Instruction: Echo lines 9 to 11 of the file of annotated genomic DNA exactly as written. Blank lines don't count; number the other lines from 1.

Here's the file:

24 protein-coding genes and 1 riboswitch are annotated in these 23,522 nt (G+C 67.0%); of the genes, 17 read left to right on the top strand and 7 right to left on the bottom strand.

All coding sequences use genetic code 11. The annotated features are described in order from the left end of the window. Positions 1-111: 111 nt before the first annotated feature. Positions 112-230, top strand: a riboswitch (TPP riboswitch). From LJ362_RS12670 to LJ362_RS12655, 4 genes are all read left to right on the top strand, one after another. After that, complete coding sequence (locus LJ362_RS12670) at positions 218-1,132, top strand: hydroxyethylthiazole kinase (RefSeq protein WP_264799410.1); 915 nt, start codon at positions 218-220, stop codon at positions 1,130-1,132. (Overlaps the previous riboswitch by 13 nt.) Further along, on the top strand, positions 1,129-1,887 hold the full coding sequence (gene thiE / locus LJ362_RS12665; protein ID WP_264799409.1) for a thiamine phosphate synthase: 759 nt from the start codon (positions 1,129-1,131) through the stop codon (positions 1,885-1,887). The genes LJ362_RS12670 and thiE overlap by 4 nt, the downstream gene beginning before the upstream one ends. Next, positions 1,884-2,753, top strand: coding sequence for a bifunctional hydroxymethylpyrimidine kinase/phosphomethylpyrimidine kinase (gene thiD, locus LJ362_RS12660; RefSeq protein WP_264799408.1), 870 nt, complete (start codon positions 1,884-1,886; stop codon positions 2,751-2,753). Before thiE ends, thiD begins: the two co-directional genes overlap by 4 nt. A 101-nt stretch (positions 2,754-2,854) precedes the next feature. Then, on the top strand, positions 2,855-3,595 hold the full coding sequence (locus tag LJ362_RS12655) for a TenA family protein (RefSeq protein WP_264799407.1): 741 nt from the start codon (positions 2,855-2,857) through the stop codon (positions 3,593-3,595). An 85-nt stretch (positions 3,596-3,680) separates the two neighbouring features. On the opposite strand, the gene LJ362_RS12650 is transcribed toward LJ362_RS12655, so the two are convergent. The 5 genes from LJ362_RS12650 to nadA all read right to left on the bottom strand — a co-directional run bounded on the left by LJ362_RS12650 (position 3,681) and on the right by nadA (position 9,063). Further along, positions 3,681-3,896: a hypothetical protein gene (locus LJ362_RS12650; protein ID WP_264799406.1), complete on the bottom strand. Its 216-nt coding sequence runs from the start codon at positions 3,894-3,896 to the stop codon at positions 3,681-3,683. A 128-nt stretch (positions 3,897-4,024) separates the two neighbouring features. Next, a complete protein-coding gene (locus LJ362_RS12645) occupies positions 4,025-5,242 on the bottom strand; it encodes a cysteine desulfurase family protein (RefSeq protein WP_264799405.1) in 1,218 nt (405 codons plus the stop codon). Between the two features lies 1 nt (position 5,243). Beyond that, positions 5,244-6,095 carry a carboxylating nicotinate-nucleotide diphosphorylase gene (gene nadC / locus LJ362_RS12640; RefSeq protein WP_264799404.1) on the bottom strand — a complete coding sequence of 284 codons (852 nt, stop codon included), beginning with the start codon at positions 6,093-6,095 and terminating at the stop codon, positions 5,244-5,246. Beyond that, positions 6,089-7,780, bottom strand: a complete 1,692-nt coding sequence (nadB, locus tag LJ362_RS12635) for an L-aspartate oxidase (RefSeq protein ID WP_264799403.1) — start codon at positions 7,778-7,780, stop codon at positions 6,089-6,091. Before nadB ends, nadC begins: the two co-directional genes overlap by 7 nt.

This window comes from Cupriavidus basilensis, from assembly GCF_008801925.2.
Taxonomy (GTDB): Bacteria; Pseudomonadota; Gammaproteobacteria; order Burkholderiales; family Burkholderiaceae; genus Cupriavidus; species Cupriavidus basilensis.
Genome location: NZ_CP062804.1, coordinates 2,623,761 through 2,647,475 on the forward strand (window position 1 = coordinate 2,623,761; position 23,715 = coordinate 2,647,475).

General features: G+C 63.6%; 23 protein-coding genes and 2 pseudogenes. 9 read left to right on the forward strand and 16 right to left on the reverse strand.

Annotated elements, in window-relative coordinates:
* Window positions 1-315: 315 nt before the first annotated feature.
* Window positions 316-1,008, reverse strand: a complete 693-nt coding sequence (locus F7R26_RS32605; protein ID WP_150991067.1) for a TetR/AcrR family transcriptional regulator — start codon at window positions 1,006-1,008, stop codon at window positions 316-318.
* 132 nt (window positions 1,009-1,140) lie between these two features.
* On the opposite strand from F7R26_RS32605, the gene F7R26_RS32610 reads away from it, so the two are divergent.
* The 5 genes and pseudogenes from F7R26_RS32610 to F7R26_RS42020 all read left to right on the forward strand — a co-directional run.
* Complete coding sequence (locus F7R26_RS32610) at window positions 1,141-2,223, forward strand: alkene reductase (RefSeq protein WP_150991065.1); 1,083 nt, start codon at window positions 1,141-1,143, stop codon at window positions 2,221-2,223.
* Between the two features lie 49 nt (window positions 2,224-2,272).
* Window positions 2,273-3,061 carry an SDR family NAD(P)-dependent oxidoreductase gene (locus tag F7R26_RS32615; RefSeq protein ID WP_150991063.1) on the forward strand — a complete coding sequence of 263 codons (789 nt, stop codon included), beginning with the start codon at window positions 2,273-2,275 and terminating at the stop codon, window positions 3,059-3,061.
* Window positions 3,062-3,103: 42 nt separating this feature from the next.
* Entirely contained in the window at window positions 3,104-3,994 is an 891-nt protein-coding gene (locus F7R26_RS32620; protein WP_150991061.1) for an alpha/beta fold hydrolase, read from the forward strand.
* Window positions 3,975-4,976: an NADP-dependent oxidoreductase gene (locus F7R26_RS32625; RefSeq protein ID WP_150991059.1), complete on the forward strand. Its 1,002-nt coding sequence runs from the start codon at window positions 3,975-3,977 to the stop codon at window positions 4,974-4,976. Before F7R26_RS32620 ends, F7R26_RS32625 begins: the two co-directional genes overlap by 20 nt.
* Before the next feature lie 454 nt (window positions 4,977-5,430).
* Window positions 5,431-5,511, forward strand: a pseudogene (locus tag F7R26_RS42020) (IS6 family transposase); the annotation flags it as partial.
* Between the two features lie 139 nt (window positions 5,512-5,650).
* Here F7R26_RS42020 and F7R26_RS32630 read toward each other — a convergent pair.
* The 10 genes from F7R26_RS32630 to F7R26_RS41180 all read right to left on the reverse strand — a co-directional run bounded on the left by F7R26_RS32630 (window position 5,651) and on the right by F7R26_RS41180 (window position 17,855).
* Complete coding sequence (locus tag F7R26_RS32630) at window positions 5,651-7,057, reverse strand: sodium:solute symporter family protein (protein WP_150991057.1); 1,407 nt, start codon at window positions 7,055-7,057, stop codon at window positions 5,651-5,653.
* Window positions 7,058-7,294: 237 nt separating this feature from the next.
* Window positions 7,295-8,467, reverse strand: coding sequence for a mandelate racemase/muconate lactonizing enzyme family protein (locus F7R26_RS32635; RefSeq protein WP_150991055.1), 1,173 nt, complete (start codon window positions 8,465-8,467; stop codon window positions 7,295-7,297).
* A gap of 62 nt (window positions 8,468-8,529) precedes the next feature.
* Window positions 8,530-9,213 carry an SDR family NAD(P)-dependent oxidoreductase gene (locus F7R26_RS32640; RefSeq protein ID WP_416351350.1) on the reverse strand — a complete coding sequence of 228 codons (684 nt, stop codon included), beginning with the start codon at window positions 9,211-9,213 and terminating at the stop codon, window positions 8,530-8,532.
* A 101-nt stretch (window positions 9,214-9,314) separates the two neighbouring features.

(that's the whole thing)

* Window positions 316-1,008, reverse strand: a complete 693-nt coding sequence (locus F7R26_RS32605; protein ID WP_150991067.1) for a TetR/AcrR family transcriptional regulator — start codon at window positions 1,006-1,008, stop codon at window positions 316-318.
* 132 nt (window positions 1,009-1,140) lie between these two features.
* On the opposite strand from F7R26_RS32605, the gene F7R26_RS32610 reads away from it, so the two are divergent.